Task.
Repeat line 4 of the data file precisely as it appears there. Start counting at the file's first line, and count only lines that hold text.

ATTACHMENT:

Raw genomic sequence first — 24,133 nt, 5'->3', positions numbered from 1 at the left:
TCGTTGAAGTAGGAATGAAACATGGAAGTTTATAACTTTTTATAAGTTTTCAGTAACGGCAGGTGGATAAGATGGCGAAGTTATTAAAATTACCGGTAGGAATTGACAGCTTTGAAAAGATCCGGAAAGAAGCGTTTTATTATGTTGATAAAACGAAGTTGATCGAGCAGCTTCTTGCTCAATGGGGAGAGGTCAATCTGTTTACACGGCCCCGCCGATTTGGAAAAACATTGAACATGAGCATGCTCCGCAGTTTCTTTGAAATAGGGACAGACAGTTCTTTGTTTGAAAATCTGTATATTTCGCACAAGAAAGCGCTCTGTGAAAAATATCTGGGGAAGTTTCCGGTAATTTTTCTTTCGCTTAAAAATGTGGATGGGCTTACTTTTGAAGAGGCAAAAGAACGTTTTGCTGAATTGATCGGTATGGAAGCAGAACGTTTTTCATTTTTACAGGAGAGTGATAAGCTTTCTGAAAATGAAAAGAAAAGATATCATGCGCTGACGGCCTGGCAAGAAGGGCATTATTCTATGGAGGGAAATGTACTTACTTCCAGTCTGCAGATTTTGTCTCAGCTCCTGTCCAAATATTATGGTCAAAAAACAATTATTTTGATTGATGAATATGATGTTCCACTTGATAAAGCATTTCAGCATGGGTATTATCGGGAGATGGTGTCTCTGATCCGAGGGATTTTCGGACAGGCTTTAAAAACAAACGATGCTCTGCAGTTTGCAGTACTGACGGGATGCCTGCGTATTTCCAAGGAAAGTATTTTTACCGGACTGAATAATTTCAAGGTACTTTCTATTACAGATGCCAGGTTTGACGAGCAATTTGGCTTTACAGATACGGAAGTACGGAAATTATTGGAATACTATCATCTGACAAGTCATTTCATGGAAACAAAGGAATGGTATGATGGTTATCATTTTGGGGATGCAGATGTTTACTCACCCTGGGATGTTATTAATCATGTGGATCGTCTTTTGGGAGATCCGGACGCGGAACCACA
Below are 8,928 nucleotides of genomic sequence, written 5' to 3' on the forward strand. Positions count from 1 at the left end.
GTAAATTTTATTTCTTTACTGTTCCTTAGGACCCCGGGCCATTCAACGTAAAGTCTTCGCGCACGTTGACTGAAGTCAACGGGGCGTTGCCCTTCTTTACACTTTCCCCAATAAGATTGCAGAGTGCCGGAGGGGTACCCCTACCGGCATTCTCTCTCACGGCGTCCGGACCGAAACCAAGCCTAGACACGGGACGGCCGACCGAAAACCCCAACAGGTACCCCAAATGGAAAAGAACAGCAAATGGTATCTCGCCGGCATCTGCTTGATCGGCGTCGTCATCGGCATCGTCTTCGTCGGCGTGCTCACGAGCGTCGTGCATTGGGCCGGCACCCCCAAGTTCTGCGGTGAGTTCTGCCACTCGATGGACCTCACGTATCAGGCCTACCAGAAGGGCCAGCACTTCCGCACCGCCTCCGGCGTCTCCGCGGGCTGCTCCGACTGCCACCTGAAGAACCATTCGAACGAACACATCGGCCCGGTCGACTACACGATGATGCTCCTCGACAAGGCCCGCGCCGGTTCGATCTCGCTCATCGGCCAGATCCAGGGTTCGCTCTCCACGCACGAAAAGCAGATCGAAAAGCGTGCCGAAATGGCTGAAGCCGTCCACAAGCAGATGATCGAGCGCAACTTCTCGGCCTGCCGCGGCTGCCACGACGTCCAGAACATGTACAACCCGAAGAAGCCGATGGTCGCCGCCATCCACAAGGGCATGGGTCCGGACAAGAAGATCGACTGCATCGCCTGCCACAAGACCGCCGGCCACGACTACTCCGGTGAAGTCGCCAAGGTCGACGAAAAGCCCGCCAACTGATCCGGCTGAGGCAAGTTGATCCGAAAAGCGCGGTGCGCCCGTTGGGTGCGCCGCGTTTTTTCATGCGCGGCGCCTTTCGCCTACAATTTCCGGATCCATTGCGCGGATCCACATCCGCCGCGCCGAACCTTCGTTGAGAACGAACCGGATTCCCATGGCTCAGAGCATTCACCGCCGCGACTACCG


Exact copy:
GTAAATTTTATTTCTTTACTGTTCCTTAGGACCCCGGGCCATTCAACGTAAAGTCTTCGCGCACGTTGACTGAAGTCAACGGGGCGTTGCCCTTCTTTACACTTTCCCCAATAAGATTGCAGAGTGCCGGAGGGGTACCCCTACCGGCATTCTCTCTCACGGCGTCCGGACCGAAACCAAGCCTAGACACGGGACGGCCGACCGAAAACCCCAACAGGTACCCCAAATGGAAAAGAACAGCAAATGGTATCTCGCCGGCATCTGCTTGATCGGCGTCGTCATCGGCATCGTCTTCGTCGGCGTGCTCACGAGCGTCGTGCATTGGGCCGGCACCCCCAAGTTCTGCGGTGAGTTCTGCCACTCGATGGACCTCACGTATCAGGCCTACCAGAAGGGCCAGCACTTCCGCACCGCCTCCGGCGTCTCCGCGGGCTGCTCCGACTGCCACCTGAAGAACCATTCGAACGAACACATCGGCCCGGTCGACTACACGATGATGCTCCTCGACAAGGCCCGCGCCGGTTCGATCTCGCTCATCGGCCAGATCCAGGGTTCGCTCTCCACGCACGAAAAGCAGATCGAAAAGCGTGCCGAAATGGCTGAAGCCGTCCACAAGCAGATGATCGAGCGCAACTTCTCGGCCTGCCGCGGCTGCCACGACGTCCAGAACATGTACAACCCGAAGAAGCCGATGGTCGCCGCCATCCACAAGGGCATGGGTCCGGACAAGAAGATCGACTGCATCGCCTGCCACAAGACCGCCGGCCACGACTACTCCGGTGAAGTCGCCAAGGTCGACGAAAAGCCCGCCAACTGATCCGGCTGAGGCAAGTTGATCCGAAAAGCGCGGTGCGCCCGTTGGGTGCGCCGCGTTTTTTCATGCGCGGCGCCTTTCGCCTACAATTTCCGGATCCATTGCGCGGATCCACATCCGCCGCGCCGAACCTTCGTTGAGAACGAACCGGATTCCCATGGCTCAGAGCATTCACCGCCGCGACTACCG